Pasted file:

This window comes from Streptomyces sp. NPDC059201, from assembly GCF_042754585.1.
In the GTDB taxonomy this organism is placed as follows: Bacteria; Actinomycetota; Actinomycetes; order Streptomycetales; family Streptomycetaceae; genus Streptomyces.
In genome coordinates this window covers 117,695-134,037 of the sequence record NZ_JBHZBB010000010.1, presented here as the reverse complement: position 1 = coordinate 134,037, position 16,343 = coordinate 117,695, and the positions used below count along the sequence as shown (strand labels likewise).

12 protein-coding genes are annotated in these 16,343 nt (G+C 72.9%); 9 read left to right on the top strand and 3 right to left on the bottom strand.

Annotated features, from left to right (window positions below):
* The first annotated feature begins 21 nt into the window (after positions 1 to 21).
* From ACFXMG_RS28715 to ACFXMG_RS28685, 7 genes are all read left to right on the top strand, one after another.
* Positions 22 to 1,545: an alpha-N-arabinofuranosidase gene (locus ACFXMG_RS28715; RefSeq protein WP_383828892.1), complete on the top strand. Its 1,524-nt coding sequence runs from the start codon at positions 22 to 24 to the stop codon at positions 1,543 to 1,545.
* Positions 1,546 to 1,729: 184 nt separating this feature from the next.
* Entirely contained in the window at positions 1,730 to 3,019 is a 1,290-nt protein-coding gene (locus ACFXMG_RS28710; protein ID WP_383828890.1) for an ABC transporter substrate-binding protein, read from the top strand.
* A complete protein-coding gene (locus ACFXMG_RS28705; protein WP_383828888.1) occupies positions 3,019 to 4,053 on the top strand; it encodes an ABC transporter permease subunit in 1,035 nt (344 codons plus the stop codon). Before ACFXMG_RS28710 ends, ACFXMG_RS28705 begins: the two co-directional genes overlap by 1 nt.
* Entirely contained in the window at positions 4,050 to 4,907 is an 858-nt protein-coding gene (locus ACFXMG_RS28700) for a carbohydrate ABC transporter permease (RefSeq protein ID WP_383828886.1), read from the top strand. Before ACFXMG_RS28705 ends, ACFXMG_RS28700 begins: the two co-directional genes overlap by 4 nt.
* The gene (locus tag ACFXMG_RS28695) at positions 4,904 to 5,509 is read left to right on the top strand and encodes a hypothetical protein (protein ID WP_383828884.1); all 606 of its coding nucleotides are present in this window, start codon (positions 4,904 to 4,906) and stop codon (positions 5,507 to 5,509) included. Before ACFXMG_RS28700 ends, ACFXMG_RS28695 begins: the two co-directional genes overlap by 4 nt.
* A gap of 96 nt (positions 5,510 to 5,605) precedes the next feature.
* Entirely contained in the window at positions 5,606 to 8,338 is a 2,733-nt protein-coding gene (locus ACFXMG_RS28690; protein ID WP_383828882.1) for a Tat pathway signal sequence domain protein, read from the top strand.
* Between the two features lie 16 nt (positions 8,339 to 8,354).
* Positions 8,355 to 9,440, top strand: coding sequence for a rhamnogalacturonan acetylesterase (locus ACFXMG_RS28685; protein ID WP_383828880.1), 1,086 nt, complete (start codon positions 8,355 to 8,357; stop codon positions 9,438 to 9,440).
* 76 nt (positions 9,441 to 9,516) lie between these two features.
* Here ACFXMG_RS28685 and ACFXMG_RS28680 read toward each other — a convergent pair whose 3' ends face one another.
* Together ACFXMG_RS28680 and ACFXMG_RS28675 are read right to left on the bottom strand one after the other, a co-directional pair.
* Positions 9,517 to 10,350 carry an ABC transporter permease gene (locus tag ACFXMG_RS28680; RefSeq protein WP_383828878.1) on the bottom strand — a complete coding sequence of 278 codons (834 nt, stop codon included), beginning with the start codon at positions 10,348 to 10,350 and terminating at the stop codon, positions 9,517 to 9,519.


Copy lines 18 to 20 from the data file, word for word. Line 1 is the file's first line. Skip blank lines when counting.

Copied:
* 76 nt (positions 9,441 to 9,516) lie between these two features.
* Here ACFXMG_RS28685 and ACFXMG_RS28680 read toward each other — a convergent pair whose 3' ends face one another.
* Together ACFXMG_RS28680 and ACFXMG_RS28675 are read right to left on the bottom strand one after the other, a co-directional pair.